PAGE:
Christ is risen! He is risen indeed!
What a glorious reminder that our enemies--sin, death, and the evil one--have all been conquered. In this era of our lives, as we together face obstacles and dangers that challenge our ability to live our lives faithfully and to pass along the Faith to our children, we have this great hope and truth:
And Jesus said to her, "I am the resurrection and the life. Whoever believes in me, though he die, yet shall he live, and everyone who lives and believes in me shall never die. Do you believe this?" (John 11: 25-26)
(Click here if you'd like to see the reading that we used in our middle school chapel in preparation for the celebration of Easter with our families and churches. Feel free to use this with your own family if you desire!)
Our enemies are conquered. Our reason for education, our identity as people, our reason for living--everything is vindicated and rooted in the Resurrection. This is critical to remind ourselves, particularly in these days when there are few voices outside our homes, churches, and Christian schools willing and able to say this. At RMCA, we get to aim for a higher, truer goal for our family's education than mere information download and skill expertise. We get to use all of these studies, habits, and character-building to live out the fruit of a life lived in Christ.
What a truth to teach a child!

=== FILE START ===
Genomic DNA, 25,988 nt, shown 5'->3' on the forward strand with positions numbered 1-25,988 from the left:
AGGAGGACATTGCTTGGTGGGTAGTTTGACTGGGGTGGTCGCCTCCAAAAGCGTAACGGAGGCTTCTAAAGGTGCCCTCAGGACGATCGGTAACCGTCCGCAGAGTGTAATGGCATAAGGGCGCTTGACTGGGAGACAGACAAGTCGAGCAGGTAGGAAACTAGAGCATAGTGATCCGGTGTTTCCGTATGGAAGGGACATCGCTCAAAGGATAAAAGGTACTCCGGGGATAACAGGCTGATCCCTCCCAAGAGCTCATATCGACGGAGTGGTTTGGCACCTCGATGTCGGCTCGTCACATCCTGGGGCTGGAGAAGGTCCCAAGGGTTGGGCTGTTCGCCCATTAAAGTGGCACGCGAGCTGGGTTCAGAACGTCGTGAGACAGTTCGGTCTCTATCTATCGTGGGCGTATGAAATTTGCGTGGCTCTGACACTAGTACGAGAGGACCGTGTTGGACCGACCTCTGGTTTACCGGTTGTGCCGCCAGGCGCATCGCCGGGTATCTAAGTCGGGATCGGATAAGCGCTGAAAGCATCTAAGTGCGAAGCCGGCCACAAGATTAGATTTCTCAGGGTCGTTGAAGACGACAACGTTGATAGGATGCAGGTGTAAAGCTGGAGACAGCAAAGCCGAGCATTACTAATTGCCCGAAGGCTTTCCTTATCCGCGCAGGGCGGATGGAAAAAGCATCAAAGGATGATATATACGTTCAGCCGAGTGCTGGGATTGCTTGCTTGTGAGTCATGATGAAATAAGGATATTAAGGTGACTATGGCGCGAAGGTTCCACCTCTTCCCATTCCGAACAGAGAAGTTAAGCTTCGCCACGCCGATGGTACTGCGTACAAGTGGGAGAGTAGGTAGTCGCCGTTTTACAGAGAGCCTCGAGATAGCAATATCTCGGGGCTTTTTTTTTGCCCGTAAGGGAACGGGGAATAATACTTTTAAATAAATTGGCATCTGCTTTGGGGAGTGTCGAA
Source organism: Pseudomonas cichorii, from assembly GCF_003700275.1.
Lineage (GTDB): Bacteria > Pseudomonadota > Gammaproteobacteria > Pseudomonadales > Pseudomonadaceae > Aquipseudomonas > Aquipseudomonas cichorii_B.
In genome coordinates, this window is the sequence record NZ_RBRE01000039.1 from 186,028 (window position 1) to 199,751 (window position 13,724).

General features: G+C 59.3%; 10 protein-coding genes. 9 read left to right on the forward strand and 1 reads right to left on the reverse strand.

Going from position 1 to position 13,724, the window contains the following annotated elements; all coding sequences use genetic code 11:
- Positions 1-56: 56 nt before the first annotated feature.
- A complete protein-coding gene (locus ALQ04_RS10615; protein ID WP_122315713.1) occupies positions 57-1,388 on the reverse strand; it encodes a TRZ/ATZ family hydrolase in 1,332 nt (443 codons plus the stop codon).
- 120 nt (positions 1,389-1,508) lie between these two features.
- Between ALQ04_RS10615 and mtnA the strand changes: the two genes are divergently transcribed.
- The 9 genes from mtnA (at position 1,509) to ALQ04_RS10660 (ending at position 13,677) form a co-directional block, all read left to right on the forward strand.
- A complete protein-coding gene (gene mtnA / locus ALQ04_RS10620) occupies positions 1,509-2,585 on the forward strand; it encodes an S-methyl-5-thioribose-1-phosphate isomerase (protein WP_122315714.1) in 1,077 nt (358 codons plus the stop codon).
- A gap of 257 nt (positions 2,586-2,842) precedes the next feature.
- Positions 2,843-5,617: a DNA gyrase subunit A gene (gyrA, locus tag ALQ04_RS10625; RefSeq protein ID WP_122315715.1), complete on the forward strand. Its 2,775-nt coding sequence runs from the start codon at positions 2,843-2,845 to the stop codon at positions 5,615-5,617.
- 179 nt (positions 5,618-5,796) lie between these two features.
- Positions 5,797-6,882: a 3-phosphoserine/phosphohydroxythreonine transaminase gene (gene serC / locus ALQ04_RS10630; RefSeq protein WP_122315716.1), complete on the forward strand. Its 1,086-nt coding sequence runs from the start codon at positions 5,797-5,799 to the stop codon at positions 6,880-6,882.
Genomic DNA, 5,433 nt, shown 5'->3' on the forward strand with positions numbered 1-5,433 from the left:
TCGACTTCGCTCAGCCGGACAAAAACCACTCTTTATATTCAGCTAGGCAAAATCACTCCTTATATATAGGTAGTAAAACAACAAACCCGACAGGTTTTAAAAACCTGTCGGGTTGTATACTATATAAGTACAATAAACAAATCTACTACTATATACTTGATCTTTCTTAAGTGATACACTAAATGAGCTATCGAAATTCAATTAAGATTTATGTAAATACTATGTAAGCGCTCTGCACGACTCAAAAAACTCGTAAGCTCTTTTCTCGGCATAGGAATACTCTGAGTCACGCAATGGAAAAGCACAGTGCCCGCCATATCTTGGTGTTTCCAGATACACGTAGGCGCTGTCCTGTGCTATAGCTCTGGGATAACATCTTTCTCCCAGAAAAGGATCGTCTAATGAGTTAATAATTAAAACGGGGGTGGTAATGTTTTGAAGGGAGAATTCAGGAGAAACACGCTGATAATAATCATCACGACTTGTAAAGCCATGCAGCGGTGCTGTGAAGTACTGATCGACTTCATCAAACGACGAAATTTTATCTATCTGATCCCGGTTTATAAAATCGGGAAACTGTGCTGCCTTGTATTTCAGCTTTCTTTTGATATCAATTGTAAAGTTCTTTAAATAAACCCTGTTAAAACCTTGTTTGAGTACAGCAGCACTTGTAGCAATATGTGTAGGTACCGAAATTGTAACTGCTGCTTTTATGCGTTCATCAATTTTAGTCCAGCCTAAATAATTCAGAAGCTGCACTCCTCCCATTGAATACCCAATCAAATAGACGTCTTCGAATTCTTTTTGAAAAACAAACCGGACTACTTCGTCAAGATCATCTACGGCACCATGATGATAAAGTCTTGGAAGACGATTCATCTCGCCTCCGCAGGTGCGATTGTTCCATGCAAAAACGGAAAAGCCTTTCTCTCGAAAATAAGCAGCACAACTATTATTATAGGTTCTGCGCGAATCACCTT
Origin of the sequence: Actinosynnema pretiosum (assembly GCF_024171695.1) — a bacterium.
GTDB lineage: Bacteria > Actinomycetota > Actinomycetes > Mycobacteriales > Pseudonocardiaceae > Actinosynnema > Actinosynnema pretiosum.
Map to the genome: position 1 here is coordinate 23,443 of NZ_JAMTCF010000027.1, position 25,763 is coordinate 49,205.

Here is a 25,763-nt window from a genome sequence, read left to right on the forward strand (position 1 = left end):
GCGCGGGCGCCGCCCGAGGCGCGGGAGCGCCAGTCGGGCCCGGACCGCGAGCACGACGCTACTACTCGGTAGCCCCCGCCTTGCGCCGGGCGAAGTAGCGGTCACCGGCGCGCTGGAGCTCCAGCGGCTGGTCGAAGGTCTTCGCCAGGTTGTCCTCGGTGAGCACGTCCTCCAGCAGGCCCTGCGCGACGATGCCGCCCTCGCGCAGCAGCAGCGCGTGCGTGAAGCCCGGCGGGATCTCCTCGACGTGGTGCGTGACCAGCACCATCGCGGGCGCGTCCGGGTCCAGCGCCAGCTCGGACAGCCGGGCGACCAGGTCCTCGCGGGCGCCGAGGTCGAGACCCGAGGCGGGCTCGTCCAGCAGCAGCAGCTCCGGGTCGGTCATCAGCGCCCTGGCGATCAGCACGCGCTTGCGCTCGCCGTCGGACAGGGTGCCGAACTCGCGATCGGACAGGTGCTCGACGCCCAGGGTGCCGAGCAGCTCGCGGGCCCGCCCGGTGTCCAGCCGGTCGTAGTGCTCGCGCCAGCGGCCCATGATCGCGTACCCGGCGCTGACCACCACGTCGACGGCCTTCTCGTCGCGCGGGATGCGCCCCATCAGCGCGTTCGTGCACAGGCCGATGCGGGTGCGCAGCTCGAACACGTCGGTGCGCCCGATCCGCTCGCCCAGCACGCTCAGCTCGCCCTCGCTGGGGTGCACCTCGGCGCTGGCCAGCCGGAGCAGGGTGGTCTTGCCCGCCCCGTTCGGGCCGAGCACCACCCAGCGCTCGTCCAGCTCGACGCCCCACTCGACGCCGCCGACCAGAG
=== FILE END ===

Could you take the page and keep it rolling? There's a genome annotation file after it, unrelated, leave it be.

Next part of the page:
What a truth to live out as an adult!
As we move into these last couple of months of school, we will continue to have a unique opportunity as educators, whether as parent or teacher (or both). What we say and do now will impact a child's eternity. And with the Easter season upon us, now is the time to recommit to being more prepared to do our part to inform, cultivate, and live in joy with our children and students.
Along those lines, let me recommend the following readings to our parent and staff educators.
Discipline--A Serious Study for Parents: This is a brief excerpt from Parents and Children, the book that Charlotte Mason wrote especially with parents in mind. If the title sounds a bit tough, trust me, it is written with much love and support in mind. It is an excellent reminder of what is at stake every day with our children and how we as adults can support them more consistently in home and school.
Bringing Children Up: I had the opportunity to use this resource with several of our parents earlier in the spring in our virtual Parent Encouragement meetings. It is another deep resource to remind each of us who the child is, what he needs the most, and how we can help her thrive.
Excerpt on Character and Habit Formation: This is compilation of Mason's writings on this critical part of a child's education from her text Home Education. Like so many of her writings (and our own mission and vision of education at RMCA), it all starts with the home. This brief piece details many aspects of child rearing and how each of us can increase in faithfulness, effectiveness, and enjoyment of our vital role in helping a child grow up.
Over the years, I have seen how these resources have impacted the lives of children and adults for good. They have reminded us of the good, better, and best in our child-rearing choices. Each is only a few pages long; I invite your feedback, questions, and discussion about any--or all--of these readings.
Christ is risen!